A team of 10 primarily female journalists, translators and photographers covered events and translated international stories. I introduced my shirzan, heroine, Billie Jean King and her story to an Iranian audience. I thought if the Chinese actress, with the help of pre- and post-production, could change one girl’s life and inspire her to start the first Iranian women’s sports magazine, a real life example could make an even deeper impact.
My staff and I did a story on Faezeh Hashemi, the daughter of Hashemi Rafsanjani, one of the founding members of the Islamic Republic of Iran. Faezeh played a significant role in post-revolution women’s sports in Iran. It was important for religious families to see that other like-minded families let their daughters participate in sports. This is why participation of influential families across the Muslim world is very important.
We cumulated 6 million website hits during the two years that Shirzanan was published, but I faced a new challenge: fundraising. “What does that even mean?” I asked myself. As an Iranian, I come from a rich and tightly controlled country where a nongovernmental organization wouldn’t make sense. I had no experience of fundraising back home. However, I quickly learned, and realized that as a news website, this project was not appealing enough to international donors who typically like to see more overt advocacy for women’s rights. While I believe in the great impact of advocacy, I firmly believe in the power of media and how advocates need media to be stronger. For example, Iranian women have been banned from entering stadiums for over 30 years. Active advocacy programs have been trying to remove this ban for almost two decades, but none got any attention until the policy was brought to worldwide awareness. That is because the media got involved after Ghoncheh Ghavami, an Iranian-British citizen, and other women were arrested and allegedly beaten after attempting to enter a stadium for an Iran men’s volleyball match against Italy. As a result, the International Volleyball Federation sanctioned Iran for women’s sporting rights, and Ghoncheh Ghavami was released on bail soon after. This wouldn’t have happened without the scrutiny generated by the media coverage.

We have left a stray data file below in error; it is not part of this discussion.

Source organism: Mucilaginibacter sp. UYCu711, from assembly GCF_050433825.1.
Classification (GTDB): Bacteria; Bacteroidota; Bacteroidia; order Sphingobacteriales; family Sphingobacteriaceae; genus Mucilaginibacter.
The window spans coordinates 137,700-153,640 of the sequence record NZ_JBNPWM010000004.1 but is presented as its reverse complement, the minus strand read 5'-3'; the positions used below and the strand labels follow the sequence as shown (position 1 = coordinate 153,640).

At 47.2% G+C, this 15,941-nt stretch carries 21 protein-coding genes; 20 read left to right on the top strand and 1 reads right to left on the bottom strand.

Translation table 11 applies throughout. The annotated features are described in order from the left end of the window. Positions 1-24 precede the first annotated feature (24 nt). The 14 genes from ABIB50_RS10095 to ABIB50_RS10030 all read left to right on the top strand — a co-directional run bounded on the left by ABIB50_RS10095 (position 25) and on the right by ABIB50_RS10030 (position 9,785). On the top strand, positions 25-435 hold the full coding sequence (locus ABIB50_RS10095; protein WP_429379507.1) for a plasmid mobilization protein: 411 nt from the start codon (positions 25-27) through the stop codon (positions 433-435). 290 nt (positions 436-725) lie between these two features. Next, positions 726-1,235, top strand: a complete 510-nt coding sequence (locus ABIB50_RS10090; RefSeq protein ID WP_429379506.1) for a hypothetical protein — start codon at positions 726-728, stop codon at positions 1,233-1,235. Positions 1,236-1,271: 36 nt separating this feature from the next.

Over years of experience in athletics and in sports journalism, I have seen similar patterns across the Muslim world with regard to women’s sports. Coverage of women’s athletics and access to women’s athletics go hand in hand. Where there is coverage, there is more access. Where coverage is lacking, barriers to athletics for women are harder to overcome. In addition to advocacy programs, Shirzanan Global is dedicated to the fair and accurate representation of Muslim females and will challenge stereotypes exacerbated by mainstream media, integrate Muslim females with the international sports community and promote cross cultural understanding with the rest of the world. Shirzanan Global wants to unite women to fight for our basic rights. The right to move our own bodies. The right to believe that we can.
Solmaz Sharif is a veteran journalist with 15 years of international reporting experience and has worked in news agencies such as BBC, Voice of America and CNN. She is founder of the first Iranian women’s sports magazine, Shirzanan and New York captain at Journalism and Women Symposium, JAWS. She is lunching Shirzanan Global, a news and advocacy initiative to empower Muslim females through sports and media.